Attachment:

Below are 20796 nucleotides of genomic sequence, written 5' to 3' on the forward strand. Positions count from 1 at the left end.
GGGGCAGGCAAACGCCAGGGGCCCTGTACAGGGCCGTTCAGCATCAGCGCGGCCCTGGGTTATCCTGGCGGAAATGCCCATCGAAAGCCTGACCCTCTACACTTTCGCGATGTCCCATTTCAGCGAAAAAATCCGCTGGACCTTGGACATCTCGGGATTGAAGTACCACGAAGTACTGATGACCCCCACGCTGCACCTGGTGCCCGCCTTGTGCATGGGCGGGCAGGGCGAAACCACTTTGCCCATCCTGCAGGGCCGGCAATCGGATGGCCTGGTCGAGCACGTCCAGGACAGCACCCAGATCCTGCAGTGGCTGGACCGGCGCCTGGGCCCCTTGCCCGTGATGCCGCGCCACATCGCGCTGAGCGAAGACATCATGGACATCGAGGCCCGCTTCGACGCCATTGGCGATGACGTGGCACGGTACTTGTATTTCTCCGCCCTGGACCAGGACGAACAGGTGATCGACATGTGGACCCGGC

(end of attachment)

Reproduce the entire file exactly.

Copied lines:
Below are 20796 nucleotides of genomic sequence, written 5' to 3' on the forward strand. Positions count from 1 at the left end.
GGGGCAGGCAAACGCCAGGGGCCCTGTACAGGGCCGTTCAGCATCAGCGCGGCCCTGGGTTATCCTGGCGGAAATGCCCATCGAAAGCCTGACCCTCTACACTTTCGCGATGTCCCATTTCAGCGAAAAAATCCGCTGGACCTTGGACATCTCGGGATTGAAGTACCACGAAGTACTGATGACCCCCACGCTGCACCTGGTGCCCGCCTTGTGCATGGGCGGGCAGGGCGAAACCACTTTGCCCATCCTGCAGGGCCGGCAATCGGATGGCCTGGTCGAGCACGTCCAGGACAGCACCCAGATCCTGCAGTGGCTGGACCGGCGCCTGGGCCCCTTGCCCGTGATGCCGCGCCACATCGCGCTGAGCGAAGACATCATGGACATCGAGGCCCGCTTCGACGCCATTGGCGATGACGTGGCACGGTACTTGTATTTCTCCGCCCTGGACCAGGACGAACAGGTGATCGACATGTGGACCCGGC